To towers and windows, yea, to chimney-tops,
Your infants in your arms, and there have sat
The live-long day with patient expectation
To see great Pompey pass the streets of Rome:
And when you saw his chariot but appear,
Have you not made an universal shout,
That Tiber trembled underneath her banks
To hear the replication of your sounds
Made in her concave shores?

And do you now put on your best attire?
And do you now cull out a holiday?

And do you now strew flowers in his way
That comes in triumph over Pompey's blood?
Be gone!

Run to your houses, fall upon your knees,
Pray to the gods to intermit the plague.
That needs must light on this ingratitude.

us in

-Julius Cæsar, i., 1.


(See Tone Drill No. 104.)

[The tone of Frankness indicates that the speaker is withholding or coloring nothing; that there is a sincere desire to show things exactly as they are.]

Portia to Bassanio.


You see me, Lord Bassanio, where I stand,
Such as I am: though for myself alone
I would not be ambitious in my wish,
To wish myself much better; yet for you
I would be trebled twenty times myself;
A thousand times more fair, ten thousand
times more rich;

That only to stand high in your account,



I might in virtues, beauties, livings, friends,
Exceed account; but the full sum of me
Is sum of something; which, to term in gross,
Is an unlesson'd girl, unschool'd, unpractis'd:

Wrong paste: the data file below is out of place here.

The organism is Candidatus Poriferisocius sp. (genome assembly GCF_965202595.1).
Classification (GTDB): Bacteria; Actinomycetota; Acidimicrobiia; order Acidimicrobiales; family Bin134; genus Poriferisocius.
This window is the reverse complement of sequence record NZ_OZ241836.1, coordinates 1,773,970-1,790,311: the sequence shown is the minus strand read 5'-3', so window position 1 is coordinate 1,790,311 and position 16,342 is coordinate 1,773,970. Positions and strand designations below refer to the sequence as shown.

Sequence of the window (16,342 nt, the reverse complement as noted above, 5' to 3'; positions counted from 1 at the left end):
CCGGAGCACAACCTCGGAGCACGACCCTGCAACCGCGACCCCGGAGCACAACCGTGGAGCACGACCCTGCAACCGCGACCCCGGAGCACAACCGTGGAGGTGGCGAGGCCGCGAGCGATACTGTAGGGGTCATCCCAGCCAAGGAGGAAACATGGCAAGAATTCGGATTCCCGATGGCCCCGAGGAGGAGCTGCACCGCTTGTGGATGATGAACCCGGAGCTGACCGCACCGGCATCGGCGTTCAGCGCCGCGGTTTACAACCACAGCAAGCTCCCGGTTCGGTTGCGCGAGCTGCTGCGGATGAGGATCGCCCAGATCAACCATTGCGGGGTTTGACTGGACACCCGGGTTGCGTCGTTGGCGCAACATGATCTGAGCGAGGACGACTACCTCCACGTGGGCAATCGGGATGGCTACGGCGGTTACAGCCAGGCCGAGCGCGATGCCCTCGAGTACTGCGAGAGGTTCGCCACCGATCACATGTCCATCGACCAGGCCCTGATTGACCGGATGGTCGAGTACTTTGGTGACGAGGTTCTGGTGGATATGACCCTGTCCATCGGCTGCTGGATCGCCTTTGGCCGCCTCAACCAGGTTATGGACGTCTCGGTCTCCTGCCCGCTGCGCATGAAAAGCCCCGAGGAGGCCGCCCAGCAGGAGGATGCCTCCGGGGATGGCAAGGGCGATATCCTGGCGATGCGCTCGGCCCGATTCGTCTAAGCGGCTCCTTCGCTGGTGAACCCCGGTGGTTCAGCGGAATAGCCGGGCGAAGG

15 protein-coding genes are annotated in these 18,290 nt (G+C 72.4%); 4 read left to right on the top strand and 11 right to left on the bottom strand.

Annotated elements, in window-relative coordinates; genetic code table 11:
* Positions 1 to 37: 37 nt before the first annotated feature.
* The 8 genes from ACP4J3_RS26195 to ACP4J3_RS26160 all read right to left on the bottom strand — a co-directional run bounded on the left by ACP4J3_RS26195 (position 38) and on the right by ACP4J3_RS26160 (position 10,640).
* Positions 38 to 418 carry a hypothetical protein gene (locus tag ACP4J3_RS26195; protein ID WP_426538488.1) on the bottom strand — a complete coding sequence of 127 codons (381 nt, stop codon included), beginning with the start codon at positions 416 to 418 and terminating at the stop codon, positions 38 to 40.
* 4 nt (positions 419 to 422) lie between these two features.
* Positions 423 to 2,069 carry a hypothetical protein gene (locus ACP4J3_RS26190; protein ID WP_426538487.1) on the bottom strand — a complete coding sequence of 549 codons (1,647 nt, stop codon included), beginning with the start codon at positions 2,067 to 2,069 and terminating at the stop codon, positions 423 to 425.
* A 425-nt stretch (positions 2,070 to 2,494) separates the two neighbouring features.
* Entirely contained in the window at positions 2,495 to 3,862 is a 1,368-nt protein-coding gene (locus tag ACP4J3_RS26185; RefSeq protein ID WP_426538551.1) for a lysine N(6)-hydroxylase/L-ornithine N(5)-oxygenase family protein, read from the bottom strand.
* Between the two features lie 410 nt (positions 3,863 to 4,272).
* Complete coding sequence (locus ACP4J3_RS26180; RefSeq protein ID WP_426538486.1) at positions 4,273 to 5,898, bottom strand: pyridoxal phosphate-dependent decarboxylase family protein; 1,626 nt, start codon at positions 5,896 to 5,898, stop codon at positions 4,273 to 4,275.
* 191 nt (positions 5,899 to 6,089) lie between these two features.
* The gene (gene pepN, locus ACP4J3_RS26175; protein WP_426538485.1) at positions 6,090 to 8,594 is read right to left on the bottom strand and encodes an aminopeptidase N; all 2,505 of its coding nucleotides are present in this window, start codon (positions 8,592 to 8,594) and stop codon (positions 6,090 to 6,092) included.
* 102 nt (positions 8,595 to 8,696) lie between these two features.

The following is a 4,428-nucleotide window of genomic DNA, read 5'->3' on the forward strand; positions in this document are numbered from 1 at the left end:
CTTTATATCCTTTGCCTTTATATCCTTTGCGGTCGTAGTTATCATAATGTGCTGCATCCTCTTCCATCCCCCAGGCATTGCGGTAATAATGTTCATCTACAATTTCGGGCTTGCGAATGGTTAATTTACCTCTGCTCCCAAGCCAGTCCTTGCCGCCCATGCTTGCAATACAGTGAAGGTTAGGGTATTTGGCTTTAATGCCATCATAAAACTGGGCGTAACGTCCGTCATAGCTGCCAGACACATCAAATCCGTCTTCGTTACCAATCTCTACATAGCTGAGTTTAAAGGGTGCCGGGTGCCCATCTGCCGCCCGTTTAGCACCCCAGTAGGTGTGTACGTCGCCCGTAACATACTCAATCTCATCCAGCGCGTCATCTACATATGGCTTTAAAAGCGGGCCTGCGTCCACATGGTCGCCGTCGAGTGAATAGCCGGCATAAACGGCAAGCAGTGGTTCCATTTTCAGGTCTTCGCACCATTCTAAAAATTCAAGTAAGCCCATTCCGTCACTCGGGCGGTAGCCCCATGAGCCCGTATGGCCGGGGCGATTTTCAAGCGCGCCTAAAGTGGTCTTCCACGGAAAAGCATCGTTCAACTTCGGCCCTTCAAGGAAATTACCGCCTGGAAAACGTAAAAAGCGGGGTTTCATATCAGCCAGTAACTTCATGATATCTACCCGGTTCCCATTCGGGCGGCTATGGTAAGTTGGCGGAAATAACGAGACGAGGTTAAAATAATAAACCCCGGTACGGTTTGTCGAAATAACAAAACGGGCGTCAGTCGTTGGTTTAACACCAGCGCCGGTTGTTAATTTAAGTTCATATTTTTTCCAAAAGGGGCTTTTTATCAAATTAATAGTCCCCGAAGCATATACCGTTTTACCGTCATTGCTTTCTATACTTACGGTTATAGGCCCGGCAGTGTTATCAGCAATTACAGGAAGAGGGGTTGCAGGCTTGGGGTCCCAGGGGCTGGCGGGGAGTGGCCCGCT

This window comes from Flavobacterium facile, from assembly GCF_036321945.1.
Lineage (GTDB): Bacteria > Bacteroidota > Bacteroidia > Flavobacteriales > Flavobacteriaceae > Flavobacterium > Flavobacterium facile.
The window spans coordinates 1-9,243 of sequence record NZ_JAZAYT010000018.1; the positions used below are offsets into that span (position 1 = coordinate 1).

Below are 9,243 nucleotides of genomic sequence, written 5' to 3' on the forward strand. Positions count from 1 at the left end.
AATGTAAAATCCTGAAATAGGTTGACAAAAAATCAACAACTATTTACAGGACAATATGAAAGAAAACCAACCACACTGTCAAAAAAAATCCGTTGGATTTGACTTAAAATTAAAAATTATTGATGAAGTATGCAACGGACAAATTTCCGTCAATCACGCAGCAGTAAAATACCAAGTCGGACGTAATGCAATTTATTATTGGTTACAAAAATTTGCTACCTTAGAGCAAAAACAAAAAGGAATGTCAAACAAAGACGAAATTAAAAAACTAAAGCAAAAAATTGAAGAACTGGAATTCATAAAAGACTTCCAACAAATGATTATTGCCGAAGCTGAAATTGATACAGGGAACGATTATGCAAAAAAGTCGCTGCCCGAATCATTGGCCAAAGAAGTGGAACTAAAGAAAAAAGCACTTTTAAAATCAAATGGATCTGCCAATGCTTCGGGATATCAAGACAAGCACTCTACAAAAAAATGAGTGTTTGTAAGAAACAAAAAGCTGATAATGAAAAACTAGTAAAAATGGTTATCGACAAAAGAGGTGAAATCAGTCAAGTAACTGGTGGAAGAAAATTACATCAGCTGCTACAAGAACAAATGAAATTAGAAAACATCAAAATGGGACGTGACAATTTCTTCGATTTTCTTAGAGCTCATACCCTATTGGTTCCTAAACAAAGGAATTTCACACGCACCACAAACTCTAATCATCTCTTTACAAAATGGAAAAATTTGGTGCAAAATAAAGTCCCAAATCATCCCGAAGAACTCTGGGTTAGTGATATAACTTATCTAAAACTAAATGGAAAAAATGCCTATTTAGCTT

Happy in this, she is not yet so old

But she may learn; happier than this,
She is not bred so dull but she can learn ;
Happiest of all is, that her gentle spirit
Commits itself to yours to be directed,
As from her lord, her governor, her king.
Myself, and what is mine, to you, and yours,
Is now converted; but now I was the lord
Of this fair mansion, master of my servants,
Queen o'er myself; and even now, but now,
This house, these servants, and this same myself,
Are yours, my lord. I give them with this ring,
Which when you part from, lose, or give away,
Let it presage the ruin of your love,

And be my vantage to exclaim on you.

-Merchant of Venice, iii., 2.


(See Tone Drill No. 88.)

[This tone is always found with some other tone. It denotes that the speaker is roused from his normal state. Every nerve is alive to the spirit of the thing he is telling. The tone finds natural expression in events of stirring action-great uprisings, contests, calamities.]

The Revolutionary Alarm.


Darkness closed upon the country and upon the town, but it was no night for sleep. Heralds on swift relays of horses transmitted the war message from hand to hand, till village repeated it to village, the sea to the backwoods, the plains to the highlands, and it was never suffered to droop till it had

been borne North and South and East and West, throughout the land. It spread over the bays that receive the Saco and the Penobscot; its loud reveille broke the rest of the trappers of New Hampshire, and, ringing like bugle notes from peak to peak, overleapt the Green Mountains, swept onward to Montreal, and descended the ocean-river till the responses were echoed from the cliffs at Quebec.

The hills along the Hudson told one another the tale. As the summons hurried to the South, it was one day at New York, in one more at Philadelphia, the next it lighted a watch-fire at Baltimore, thence it waked an answer at Annapolis. Crossing the Potomac near Mt. Vernon, it was sent forward without a halt to Williamsburg. It traversed the Dismal Swamp to Nansemond, along the route of the first emigrants to North Carolina. It moved onward and still onward, through boundless groves of evergreen to Newbern and to Wilmington.